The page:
I am lucky that I live near the ocean, and that my dog gets to gallop along its shores every day. But even when I lived in the city, and it was 800 degrees below zero, my dog went outside for his exercise: off-leash, free, fluid, and blissful. That, to me, is 'truly the best exercise' a dog (or a human) can enjoy. Does that mean I am not a 'discriminating owner'?

 

Okay, I'll get off the bandwagon now. And I’m not trying to say that the people who exercise their Basset Hounds on treadmills are wrong or evil. "To each his own" is the motto I try to live by. But maybe our treadmill users are just a bit, well, misinformed. It’s likely they were informed by advertisers.

It’s our job, as dog lovers and Bark readers, to inform them otherwise. :)

News: Guest Posts
Dogs on Treadmills

Lately, I see dogs on treadmills, and I don't mean in my dreams or metaphorically. Folks are seriously opting for machines, particularly, it seems, for basset hounds. The word is that since exercise is good for dogs, this can’t be bad. Better than nothing, maybe, but you have to think that Clementine, Skully and Hank (below), would be much happier wandering at their own varied pace out where squirrels chirp on branches and honest-to-goodness urine wafts from every hydrant, mailbox and tree. Even the Jetsons’ treadmill was out on the space-deck and included a thrilling cat chase.

News: Guest Posts
Bless the Beasts, Irish-style

The Blessing of the Animals (The Bark, Sept/Oct 2008) at the massive Cathedral Church of St. John the Divine in New York is a Noah’s Arc-style affair (think: camels, eagles, reindeer framed by elaborate Gothic arches) that would have knocked the sandals right off its patron saint, Francis of Assisi.

A recent blessing outside St. Muredach’s in Ballina in western Ireland might have been a little more to the tastes of the ascetic friar. On November 30, a smaller group supporters of and volunteers from the North West SPCA gathered on a chilly day under the open sky with their friends, mostly dogs, to celebrate and renew their commitment to all creatures.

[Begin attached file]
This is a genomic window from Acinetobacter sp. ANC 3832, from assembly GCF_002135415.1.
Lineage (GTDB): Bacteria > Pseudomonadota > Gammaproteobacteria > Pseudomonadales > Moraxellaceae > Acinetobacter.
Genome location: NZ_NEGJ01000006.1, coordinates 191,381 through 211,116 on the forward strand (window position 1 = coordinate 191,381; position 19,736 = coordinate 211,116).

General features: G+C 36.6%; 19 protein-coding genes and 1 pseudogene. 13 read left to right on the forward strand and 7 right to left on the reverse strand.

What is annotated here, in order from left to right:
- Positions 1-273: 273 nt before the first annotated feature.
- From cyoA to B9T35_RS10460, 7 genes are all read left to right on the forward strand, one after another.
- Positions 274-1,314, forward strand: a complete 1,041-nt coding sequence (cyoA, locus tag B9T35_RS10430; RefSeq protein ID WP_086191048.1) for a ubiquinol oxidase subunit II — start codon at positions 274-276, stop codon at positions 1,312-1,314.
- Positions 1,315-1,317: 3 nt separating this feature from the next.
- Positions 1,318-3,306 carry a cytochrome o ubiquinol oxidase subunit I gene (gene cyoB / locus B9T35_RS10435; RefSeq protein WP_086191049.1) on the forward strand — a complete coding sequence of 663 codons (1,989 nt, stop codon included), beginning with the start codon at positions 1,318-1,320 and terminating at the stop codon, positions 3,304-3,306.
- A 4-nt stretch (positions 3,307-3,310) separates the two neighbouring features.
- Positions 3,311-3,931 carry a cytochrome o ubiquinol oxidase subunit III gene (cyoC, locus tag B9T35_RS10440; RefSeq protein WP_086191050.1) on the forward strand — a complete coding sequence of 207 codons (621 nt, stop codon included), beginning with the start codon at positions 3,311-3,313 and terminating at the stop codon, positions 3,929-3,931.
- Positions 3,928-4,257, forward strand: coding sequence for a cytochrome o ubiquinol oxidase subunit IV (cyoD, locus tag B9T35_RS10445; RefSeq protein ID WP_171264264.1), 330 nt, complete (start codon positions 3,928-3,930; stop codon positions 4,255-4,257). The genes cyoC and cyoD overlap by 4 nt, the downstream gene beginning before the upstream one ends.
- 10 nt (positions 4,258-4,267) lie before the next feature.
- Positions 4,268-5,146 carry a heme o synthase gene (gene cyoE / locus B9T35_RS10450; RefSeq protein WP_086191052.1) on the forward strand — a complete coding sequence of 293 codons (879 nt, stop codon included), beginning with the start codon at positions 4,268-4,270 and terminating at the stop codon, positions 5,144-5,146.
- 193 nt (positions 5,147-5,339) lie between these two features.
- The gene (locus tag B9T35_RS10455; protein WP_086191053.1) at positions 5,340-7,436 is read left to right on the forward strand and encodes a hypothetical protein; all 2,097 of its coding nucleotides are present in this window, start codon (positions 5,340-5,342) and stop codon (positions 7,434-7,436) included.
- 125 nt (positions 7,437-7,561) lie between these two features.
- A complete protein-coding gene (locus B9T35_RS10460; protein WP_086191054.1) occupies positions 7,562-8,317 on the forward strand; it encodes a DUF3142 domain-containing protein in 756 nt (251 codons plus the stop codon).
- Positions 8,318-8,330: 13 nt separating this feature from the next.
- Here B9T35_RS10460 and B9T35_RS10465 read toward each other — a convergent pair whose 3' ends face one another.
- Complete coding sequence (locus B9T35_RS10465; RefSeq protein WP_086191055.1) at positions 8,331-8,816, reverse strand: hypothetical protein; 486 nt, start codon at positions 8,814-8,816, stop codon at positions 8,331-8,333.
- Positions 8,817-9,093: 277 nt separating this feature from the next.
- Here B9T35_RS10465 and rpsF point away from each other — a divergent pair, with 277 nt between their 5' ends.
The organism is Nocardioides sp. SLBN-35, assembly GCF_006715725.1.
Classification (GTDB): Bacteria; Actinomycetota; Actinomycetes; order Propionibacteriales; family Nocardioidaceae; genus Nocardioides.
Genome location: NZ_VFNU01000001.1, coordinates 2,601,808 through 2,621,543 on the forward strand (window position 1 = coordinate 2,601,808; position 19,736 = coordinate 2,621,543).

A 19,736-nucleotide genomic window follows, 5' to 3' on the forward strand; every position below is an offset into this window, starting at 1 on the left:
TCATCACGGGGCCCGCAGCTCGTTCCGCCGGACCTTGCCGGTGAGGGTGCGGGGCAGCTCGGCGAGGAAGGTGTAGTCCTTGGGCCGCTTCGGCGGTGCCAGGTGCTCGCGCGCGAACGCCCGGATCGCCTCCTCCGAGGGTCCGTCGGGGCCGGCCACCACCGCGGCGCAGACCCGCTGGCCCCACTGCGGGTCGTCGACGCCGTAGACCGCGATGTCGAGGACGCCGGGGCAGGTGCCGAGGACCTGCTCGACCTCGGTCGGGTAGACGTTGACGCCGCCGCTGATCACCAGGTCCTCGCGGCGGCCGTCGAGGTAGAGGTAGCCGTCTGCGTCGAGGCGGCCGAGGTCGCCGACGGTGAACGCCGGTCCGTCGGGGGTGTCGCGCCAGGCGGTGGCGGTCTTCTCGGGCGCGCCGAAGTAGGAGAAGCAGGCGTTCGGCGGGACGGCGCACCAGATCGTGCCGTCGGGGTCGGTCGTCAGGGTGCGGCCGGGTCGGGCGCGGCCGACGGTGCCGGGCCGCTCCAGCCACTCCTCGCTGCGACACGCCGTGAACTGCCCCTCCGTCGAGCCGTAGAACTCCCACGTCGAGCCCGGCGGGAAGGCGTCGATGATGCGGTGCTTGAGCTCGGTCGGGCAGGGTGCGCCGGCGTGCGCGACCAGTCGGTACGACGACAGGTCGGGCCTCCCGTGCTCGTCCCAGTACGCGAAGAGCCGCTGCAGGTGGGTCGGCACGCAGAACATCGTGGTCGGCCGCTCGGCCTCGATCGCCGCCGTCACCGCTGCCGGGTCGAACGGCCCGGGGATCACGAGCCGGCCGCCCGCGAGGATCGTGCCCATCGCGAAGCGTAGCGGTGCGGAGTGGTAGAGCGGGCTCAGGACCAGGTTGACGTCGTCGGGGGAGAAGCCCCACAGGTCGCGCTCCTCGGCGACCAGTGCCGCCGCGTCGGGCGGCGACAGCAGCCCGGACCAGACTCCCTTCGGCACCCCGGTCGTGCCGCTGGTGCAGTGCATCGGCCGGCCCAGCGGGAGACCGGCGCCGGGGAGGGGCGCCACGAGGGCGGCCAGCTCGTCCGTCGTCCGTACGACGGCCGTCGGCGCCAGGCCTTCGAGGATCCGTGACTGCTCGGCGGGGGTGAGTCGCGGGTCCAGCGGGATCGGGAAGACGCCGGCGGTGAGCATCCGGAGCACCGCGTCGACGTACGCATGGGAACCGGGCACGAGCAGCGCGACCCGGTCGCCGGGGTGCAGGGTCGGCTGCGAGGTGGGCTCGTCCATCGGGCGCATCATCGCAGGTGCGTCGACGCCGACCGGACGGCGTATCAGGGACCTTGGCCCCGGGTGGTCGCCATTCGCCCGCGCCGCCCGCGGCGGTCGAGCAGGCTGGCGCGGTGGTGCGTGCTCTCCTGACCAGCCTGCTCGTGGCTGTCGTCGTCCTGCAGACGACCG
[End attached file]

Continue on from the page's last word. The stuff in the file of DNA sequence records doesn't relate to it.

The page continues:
News: Guest Posts
Vets Oppose Ear Cropping and Tail Docking

Somewhere between packing my car and dicing celery and cranberries, I missed it. On the day before Thanksgiving, the American Veterinary Medical Association (AVMA) released a statement opposing ear cropping and tail docking for cosmetic purposes, and encouraging the elimination of cropped ears and docked tails from breed standards.

Not surprisingly, the American Kennel Club (AKC)—which was not consulted on the policy—took issue with the position and use of the term “cosmetic.” AKC calls these “acceptable practices integral to defining and preserving breed character, enhancing good health, and preventing injuries.”

In particular, the AKC highlights the importance of these procedures in insuring the safety of dogs "that perform heroic roles with Homeland Security, serve in the U.S. Military and at Police Departments protecting tens of thousands of communities throughout our nation.”

Setting aside, for the moment, the AVMA's clear exception for procedures essential to good health and preventing injuries, are we really talking about Homeland-protecting heroes? Isn't the bulk of this surgery performed for the conformation ring and breed standards? Maybe it's time to look across the pond, where European nations banned these practices in 1987.